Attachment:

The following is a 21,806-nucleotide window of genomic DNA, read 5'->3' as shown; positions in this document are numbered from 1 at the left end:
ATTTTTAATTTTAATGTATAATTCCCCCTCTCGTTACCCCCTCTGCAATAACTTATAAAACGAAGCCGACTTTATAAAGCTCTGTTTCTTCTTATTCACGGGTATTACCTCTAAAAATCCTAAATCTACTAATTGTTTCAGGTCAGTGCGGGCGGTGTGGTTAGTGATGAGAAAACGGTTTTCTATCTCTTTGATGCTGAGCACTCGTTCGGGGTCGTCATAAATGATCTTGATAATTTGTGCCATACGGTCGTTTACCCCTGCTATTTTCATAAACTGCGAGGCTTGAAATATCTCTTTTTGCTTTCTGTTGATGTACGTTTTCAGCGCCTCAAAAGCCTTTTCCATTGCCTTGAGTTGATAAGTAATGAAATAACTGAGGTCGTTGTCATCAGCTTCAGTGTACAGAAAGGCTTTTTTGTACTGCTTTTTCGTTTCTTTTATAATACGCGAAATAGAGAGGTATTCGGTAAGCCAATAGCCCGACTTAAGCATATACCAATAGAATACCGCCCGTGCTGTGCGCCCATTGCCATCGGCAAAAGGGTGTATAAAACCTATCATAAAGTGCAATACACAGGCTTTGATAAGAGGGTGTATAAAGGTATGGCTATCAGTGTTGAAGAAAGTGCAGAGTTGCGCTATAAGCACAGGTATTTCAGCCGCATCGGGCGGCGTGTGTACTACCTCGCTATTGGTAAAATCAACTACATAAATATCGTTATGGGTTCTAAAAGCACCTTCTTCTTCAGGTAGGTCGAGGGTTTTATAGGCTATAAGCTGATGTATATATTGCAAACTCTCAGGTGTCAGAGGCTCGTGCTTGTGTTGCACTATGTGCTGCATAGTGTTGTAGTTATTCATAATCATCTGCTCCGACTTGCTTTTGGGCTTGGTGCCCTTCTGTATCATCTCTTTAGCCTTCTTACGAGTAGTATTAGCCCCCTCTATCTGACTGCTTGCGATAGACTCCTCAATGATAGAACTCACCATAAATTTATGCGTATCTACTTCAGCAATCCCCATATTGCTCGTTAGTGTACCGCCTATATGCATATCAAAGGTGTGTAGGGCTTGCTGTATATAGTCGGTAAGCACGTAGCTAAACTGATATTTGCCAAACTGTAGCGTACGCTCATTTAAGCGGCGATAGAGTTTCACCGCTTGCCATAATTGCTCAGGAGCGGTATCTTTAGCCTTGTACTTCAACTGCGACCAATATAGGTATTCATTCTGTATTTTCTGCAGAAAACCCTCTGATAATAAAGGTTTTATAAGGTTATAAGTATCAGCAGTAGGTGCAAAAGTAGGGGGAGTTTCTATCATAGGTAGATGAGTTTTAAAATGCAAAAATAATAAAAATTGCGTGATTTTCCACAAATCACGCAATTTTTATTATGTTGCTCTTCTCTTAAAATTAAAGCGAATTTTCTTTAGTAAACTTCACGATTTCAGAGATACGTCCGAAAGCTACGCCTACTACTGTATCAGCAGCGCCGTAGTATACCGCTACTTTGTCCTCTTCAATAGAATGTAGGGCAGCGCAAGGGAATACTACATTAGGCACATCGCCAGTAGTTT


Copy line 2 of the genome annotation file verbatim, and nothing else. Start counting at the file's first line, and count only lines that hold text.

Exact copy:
ATTTTTAATTTTAATGTATAATTCCCCCTCTCGTTACCCCCTCTGCAATAACTTATAAAACGAAGCCGACTTTATAAAGCTCTGTTTCTTCTTATTCACGGGTATTACCTCTAAAAATCCTAAATCTACTAATTGTTTCAGGTCAGTGCGGGCGGTGTGGTTAGTGATGAGAAAACGGTTTTCTATCTCTTTGATGCTGAGCACTCGTTCGGGGTCGTCATAAATGATCTTGATAATTTGTGCCATACGGTCGTTTACCCCTGCTATTTTCATAAACTGCGAGGCTTGAAATATCTCTTTTTGCTTTCTGTTGATGTACGTTTTCAGCGCCTCAAAAGCCTTTTCCATTGCCTTGAGTTGATAAGTAATGAAATAACTGAGGTCGTTGTCATCAGCTTCAGTGTACAGAAAGGCTTTTTTGTACTGCTTTTTCGTTTCTTTTATAATACGCGAAATAGAGAGGTATTCGGTAAGCCAATAGCCCGACTTAAGCATATACCAATAGAATACCGCCCGTGCTGTGCGCCCATTGCCATCGGCAAAAGGGTGTATAAAACCTATCATAAAGTGCAATACACAGGCTTTGATAAGAGGGTGTATAAAGGTATGGCTATCAGTGTTGAAGAAAGTGCAGAGTTGCGCTATAAGCACAGGTATTTCAGCCGCATCGGGCGGCGTGTGTACTACCTCGCTATTGGTAAAATCAACTACATAAATATCGTTATGGGTTCTAAAAGCACCTTCTTCTTCAGGTAGGTCGAGGGTTTTATAGGCTATAAGCTGATGTATATATTGCAAACTCTCAGGTGTCAGAGGCTCGTGCTTGTGTTGCACTATGTGCTGCATAGTGTTGTAGTTATTCATAATCATCTGCTCCGACTTGCTTTTGGGCTTGGTGCCCTTCTGTATCATCTCTTTAGCCTTCTTACGAGTAGTATTAGCCCCCTCTATCTGACTGCTTGCGATAGACTCCTCAATGATAGAACTCACCATAAATTTATGCGTATCTACTTCAGCAATCCCCATATTGCTCGTTAGTGTACCGCCTATATGCATATCAAAGGTGTGTAGGGCTTGCTGTATATAGTCGGTAAGCACGTAGCTAAACTGATATTTGCCAAACTGTAGCGTACGCTCATTTAAGCGGCGATAGAGTTTCACCGCTTGCCATAATTGCTCAGGAGCGGTATCTTTAGCCTTGTACTTCAACTGCGACCAATATAGGTATTCATTCTGTATTTTCTGCAGAAAACCCTCTGATAATAAAGGTTTTATAAGGTTATAAGTATCAGCAGTAGGTGCAAAAGTAGGGGGAGTTTCTATCATAGGTAGATGAGTTTTAAAATGCAAAAATAATAAAAATTGCGTGATTTTCCACAAATCACGCAATTTTTATTATGTTGCTCTTCTCTTAAAATTAAAGCGAATTTTCTTTAGTAAACTTCACGATTTCAGAGATACGTCCGAAAGCTACGCCTACTACTGTATCAGCAGCGCCGTAGTATACCGCTACTTTGTCCTCTTCAATAGAATGTAGGGCAGCGCAAGGGAATACTACATTAGGCACATCGCCAGTAGTTT